The boiling and skimming step is the longest part of the process. It can take nearly all day, and sometimes can last into the night. The fire continues to keep the vat boiling which kills bacteria and cooks more and more water out of the juice. When the sorghum nears the right temperature and density, the fire is cut back and the final skimming continues. The Bowmans have found that overcooking or undercooking leads to a lower-quality product, so they occasionally put their finished product back on the fire pit for more boiling or they add water and reboil the vat to thin molasses that has gotten too thick. The finished vat cools a bit, and then the Bowmans transfer the molasses to a metal tank with a shutoff valve that allows them to bottle it more easily.
This year’s quarter-acre sorghum plot yielded about nine gallons of finished molasses. Typically it takes 6-12 gallons of raw juice to cook into one gallon of sorghum molasses. What happens to the crushed, discarded sorghum plant material? The Bowmans let their cattle access the pile, and the cows eat the stalks with enthusiasm.
Finished sorghum molasses has a golden-brown hue and is enjoyed as a sweetener on biscuits and desserts. Virginia’s sorghum molasses makers might be scattered across the state, but the families who continue the practice seem to universally enjoy a rich tradition of sharing and fellowship with the many friends and neighbors who visit year after year to help.
Additional Resources for Readers:
Processing Sweet Sorghum for Syrup
National Sweet Sorghum Producers & Processors Association Webpage
where are you located and when will you will you make the molasses?
I am not sure about the Bowman family’s plan for molasses this year. If I hear more, I will send you a note. You may want to get in touch with the Madison County, VA Extension Office. They help with another molasses-making even in that region, which you might be able to attend. The contact for that is Brad Jarvis: firstname.lastname@example.org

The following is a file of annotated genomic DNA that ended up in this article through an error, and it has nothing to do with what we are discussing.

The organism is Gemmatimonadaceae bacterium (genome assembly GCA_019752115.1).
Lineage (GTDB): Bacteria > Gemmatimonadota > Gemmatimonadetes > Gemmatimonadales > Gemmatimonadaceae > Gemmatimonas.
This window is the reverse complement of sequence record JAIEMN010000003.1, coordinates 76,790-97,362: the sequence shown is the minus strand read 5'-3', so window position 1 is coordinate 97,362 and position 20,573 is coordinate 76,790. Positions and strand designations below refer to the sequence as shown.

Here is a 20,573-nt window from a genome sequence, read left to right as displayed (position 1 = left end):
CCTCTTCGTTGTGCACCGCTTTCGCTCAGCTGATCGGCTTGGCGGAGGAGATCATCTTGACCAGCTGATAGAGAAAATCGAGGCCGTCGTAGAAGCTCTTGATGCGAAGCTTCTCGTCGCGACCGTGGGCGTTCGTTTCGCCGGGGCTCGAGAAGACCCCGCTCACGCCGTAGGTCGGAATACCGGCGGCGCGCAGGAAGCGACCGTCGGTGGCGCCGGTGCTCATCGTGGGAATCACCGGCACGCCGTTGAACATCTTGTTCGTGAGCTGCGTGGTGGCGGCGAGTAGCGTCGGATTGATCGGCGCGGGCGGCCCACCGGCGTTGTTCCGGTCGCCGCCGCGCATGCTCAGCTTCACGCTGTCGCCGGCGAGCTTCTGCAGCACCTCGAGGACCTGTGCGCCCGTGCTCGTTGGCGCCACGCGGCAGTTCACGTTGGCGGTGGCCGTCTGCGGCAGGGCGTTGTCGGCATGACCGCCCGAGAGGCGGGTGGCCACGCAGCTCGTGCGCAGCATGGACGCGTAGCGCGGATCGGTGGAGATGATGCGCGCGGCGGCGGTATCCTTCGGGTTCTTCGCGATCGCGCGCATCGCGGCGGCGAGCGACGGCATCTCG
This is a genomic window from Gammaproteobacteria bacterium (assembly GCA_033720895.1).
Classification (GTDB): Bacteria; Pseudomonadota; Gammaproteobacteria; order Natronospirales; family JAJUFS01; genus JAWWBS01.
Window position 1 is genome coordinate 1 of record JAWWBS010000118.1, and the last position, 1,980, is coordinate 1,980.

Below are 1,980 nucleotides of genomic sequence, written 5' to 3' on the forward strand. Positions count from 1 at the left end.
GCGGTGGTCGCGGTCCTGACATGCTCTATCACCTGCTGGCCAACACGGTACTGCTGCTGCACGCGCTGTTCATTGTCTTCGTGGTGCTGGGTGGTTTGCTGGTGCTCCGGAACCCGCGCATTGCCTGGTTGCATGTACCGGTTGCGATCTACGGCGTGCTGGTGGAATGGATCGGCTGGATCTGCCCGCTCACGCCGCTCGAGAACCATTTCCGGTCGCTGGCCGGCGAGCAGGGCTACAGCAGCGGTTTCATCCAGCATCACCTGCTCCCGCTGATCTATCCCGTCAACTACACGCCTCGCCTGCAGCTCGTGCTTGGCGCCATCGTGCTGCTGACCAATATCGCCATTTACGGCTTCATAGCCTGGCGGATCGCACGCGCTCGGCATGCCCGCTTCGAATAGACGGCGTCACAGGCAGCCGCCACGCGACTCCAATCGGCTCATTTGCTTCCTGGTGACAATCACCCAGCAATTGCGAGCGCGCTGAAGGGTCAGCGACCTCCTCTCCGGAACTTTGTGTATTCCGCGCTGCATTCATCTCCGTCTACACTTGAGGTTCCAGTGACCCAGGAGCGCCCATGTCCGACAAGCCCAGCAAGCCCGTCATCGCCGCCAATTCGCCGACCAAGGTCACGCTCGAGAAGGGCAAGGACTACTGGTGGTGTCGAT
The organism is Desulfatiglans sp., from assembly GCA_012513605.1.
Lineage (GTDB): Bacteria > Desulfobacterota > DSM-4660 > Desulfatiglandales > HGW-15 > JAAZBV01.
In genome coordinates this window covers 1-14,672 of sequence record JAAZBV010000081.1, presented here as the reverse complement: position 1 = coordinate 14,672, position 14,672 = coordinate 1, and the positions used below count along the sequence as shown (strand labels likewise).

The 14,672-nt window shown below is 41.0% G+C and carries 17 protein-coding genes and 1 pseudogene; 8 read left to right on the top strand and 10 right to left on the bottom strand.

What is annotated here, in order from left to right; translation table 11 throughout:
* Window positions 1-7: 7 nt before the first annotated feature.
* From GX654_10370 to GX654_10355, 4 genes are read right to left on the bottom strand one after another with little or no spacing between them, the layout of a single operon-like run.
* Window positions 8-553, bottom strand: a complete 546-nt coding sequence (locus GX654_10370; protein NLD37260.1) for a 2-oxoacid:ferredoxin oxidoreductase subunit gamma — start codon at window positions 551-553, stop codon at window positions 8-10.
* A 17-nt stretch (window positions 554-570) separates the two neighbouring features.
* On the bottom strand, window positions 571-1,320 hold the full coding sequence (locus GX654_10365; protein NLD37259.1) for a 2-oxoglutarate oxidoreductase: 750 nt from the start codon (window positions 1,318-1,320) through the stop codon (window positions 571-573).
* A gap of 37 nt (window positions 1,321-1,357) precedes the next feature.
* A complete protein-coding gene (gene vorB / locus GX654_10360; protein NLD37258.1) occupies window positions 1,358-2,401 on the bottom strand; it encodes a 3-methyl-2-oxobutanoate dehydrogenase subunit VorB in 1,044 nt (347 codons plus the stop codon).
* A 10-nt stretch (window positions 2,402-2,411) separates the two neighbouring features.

Thank you! -Laura Siegle
Did they refer to it as sorghum molasses, or was that just the name used in the article? I have yet to see someone making it call it sorghum molasses. Only the people observing and writing. Everyone I’ve ever seen, especially here in Virginia, has only called it molasses (which tastes so much better than when I’ve tried the stuff they call sorghum syrup I’ve found in Tennessee and elswhere).
Thank you for reading. Actually, the specific product made by pressing the juice out of sweet sorghum stalks and cooking with a pan is supposed to be, most correctly, called sorghum syrup–molasses, more technically, refers to the byproduct of the sugar industry. From talking to the Bowmans and others about the molasses vs syrup terminology, it sounds like in some regions, the term “sorghum syrup” has been adopted more commonly; in other places, especially around here, sorghum syrup is still called molasses. Rather than correcting the name used by the growers to “syrup” in my article, which would feel like breaking with the tradition that the producers prefer, we sometimes choose to refer to it in these sorts of articles as “sorghum molasses” for clarity in order to distinguish it from actual molasses for educational purposes.
If you have had sorghum syrup which doesn’t seem to match the taste of “molasses” you’ve tried from other places, it could be due to several reasons–some processors will add things to the original syrup in order to stretch it or dilute it, so what you tasted in some instances may not be 100% sorghum syrup (molasses). I imagine that some differences in cooking method, cooking time, variety, etc could also contribute to taste differences.
Officially, the collection of growers who make this product is called the National Sweet Sorghum Producers and Processors Association–the Bowmans and others in VA have networked with this group over the years, and they seem to be the main organization out there. They have a nice FAQ page about the product name and the molasses vs syrup terminology: http://www.nssppa.org/Sweet_Sorghum_FAQs.html
I hope this helps!